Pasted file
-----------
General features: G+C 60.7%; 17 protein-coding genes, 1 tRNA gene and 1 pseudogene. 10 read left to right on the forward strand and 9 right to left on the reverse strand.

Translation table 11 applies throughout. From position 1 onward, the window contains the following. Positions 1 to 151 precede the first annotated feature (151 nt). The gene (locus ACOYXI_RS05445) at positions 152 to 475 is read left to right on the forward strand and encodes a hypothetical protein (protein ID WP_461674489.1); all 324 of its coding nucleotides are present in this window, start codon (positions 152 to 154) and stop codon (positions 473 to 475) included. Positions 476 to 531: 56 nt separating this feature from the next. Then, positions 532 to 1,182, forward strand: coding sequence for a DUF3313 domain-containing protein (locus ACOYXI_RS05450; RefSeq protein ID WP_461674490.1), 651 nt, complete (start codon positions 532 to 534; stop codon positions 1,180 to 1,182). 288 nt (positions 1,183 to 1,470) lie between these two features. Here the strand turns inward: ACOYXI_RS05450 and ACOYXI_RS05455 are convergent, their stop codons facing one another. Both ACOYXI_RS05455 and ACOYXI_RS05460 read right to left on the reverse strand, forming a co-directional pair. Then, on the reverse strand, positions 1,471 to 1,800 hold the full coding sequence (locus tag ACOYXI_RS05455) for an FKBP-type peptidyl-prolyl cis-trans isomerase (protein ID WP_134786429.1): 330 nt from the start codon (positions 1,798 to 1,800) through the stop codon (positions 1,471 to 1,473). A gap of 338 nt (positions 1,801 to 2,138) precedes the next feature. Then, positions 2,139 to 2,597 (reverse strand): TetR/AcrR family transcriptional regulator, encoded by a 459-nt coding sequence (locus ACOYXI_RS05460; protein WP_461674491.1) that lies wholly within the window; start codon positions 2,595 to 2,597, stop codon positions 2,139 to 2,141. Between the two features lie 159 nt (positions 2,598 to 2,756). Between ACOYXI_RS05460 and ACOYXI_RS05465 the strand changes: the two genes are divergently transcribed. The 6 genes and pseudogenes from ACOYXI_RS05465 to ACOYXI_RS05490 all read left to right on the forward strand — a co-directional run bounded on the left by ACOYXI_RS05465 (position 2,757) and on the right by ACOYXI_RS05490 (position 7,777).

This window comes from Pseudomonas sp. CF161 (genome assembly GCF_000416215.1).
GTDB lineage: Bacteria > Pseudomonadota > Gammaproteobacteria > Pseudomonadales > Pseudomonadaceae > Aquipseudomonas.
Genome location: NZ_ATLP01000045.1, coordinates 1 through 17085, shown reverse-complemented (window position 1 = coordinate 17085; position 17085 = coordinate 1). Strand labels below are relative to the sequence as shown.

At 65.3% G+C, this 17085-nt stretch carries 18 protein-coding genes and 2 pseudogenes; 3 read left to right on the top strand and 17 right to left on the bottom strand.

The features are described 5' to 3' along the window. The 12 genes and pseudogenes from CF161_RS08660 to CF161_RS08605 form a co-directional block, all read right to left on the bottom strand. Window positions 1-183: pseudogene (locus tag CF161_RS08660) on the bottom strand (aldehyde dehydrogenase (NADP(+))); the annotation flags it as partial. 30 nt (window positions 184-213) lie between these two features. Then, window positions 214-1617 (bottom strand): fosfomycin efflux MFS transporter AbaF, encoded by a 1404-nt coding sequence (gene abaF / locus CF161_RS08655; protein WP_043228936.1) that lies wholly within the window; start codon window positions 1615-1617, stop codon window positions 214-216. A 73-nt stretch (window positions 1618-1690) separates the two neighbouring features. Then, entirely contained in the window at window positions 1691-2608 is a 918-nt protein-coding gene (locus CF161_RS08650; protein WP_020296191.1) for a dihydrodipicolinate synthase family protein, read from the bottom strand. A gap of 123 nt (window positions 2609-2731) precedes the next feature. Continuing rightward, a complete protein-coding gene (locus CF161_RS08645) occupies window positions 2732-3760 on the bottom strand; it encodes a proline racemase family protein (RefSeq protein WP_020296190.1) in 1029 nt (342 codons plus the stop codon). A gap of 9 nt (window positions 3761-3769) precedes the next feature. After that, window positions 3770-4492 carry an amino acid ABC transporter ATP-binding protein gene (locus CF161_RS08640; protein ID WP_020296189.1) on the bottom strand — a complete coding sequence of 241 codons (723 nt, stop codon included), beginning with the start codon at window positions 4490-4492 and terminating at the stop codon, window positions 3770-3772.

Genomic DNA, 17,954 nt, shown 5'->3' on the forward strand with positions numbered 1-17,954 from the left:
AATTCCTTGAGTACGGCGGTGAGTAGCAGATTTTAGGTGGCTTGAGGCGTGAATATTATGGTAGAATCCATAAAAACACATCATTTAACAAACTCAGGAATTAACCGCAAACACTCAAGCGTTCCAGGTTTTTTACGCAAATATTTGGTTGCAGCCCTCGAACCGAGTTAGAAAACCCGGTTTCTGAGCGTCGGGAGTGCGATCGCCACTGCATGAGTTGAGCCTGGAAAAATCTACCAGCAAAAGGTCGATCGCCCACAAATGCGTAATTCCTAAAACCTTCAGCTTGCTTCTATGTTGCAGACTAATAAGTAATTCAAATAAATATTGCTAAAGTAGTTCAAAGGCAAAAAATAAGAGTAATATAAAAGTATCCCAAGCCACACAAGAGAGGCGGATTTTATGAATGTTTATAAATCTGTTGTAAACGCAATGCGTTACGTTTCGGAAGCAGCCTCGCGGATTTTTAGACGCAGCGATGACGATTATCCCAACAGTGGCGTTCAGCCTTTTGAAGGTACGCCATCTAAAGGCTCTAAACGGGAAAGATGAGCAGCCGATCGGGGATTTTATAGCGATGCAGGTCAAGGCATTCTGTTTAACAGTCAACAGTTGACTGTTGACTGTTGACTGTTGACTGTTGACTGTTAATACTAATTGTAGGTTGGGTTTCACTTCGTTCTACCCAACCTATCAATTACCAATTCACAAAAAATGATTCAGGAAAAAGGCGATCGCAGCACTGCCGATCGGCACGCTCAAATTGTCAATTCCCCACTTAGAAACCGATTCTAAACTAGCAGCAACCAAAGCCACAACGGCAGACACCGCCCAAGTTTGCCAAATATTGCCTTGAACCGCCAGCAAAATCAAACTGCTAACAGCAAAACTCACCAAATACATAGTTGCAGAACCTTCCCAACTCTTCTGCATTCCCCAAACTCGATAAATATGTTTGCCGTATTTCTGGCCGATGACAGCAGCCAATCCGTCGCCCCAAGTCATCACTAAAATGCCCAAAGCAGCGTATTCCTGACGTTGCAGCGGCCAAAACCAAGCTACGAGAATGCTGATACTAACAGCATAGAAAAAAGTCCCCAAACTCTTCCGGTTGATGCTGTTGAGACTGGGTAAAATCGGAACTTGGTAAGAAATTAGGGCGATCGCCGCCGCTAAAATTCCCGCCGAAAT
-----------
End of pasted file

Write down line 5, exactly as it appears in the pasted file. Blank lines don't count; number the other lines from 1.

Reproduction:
Genome location: NZ_ATLP01000045.1, coordinates 1 through 17085, shown reverse-complemented (window position 1 = coordinate 17085; position 17085 = coordinate 1). Strand labels below are relative to the sequence as shown.